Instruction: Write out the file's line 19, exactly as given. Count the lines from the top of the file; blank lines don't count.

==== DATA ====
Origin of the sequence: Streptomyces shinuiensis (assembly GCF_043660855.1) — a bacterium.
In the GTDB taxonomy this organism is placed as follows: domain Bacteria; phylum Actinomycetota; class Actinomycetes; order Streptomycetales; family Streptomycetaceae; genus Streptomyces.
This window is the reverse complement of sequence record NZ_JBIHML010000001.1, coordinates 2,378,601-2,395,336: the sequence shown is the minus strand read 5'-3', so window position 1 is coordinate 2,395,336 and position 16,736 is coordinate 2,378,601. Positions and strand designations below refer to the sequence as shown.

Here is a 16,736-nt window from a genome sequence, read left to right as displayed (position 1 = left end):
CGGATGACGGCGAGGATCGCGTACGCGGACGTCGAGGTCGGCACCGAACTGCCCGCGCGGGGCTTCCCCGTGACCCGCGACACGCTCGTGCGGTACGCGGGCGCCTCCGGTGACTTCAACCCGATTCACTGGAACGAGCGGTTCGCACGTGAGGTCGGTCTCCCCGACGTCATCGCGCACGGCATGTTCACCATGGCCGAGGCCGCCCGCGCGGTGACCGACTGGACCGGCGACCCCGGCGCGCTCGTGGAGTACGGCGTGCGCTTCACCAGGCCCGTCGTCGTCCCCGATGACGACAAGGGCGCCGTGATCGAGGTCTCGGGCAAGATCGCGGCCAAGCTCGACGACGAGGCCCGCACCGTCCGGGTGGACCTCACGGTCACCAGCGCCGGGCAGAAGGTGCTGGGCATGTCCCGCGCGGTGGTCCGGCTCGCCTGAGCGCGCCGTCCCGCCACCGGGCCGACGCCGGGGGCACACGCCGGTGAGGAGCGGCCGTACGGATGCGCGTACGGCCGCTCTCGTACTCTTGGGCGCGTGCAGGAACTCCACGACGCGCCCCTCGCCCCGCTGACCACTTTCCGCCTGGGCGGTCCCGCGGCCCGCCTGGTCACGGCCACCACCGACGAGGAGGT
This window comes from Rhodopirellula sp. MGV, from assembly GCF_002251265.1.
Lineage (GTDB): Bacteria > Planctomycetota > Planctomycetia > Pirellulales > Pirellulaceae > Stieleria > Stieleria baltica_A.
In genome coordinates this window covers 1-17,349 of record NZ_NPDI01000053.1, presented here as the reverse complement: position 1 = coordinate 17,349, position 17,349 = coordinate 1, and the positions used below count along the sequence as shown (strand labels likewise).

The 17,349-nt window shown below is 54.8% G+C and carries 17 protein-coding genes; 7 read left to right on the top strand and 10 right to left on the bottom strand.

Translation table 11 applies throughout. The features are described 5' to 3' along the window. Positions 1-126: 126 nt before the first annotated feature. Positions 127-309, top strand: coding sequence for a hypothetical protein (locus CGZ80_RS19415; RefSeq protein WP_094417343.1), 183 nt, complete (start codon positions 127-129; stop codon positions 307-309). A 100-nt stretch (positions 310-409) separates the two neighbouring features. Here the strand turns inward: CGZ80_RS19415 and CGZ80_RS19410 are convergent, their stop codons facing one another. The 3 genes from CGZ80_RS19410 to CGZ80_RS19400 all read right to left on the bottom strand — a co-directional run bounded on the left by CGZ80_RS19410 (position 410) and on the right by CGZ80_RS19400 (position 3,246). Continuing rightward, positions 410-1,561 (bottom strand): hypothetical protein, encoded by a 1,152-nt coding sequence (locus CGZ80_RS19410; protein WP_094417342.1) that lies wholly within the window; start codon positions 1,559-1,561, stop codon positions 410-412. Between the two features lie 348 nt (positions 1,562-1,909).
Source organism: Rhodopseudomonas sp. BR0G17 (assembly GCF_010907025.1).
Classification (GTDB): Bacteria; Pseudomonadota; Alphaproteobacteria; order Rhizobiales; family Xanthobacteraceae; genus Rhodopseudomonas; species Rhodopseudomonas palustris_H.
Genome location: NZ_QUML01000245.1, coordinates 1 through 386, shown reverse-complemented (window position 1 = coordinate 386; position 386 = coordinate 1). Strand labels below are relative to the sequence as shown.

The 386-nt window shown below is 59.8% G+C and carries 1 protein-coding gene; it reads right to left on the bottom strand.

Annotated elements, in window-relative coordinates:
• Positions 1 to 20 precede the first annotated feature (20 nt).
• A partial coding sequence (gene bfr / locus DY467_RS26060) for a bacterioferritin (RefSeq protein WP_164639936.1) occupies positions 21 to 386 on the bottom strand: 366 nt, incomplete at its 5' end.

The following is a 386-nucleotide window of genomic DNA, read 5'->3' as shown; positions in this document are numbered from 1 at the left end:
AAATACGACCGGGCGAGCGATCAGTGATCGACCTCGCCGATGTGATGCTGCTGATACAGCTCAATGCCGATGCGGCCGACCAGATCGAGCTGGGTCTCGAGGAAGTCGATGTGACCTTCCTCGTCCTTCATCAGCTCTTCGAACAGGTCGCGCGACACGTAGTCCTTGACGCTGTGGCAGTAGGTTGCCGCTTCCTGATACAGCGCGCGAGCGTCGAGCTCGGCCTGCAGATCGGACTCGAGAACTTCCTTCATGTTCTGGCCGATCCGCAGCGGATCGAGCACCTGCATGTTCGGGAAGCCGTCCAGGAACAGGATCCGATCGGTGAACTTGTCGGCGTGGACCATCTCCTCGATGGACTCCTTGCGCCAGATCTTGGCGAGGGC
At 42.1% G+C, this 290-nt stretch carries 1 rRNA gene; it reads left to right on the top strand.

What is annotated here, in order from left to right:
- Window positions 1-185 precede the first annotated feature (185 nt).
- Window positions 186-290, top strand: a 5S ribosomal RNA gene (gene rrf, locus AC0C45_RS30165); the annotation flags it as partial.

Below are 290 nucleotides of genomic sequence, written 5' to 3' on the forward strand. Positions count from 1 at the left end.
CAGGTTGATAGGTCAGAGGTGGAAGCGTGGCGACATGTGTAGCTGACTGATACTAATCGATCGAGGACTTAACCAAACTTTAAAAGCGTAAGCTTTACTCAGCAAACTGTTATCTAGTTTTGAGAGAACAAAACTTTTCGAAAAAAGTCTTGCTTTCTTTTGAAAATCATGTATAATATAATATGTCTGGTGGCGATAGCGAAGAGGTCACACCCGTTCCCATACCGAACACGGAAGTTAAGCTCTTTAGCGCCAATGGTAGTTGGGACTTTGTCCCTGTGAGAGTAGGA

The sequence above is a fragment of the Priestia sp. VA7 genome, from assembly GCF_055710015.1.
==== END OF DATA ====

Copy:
AAATACGACCGGGCGAGCGATCAGTGATCGACCTCGCCGATGTGATGCTGCTGATACAGCTCAATGCCGATGCGGCCGACCAGATCGAGCTGGGTCTCGAGGAAGTCGATGTGACCTTCCTCGTCCTTCATCAGCTCTTCGAACAGGTCGCGCGACACGTAGTCCTTGACGCTGTGGCAGTAGGTTGCCGCTTCCTGATACAGCGCGCGAGCGTCGAGCTCGGCCTGCAGATCGGACTCGAGAACTTCCTTCATGTTCTGGCCGATCCGCAGCGGATCGAGCACCTGCATGTTCGGGAAGCCGTCCAGGAACAGGATCCGATCGGTGAACTTGTCGGCGTGGACCATCTCCTCGATGGACTCCTTGCGCCAGATCTTGGCGAGGGC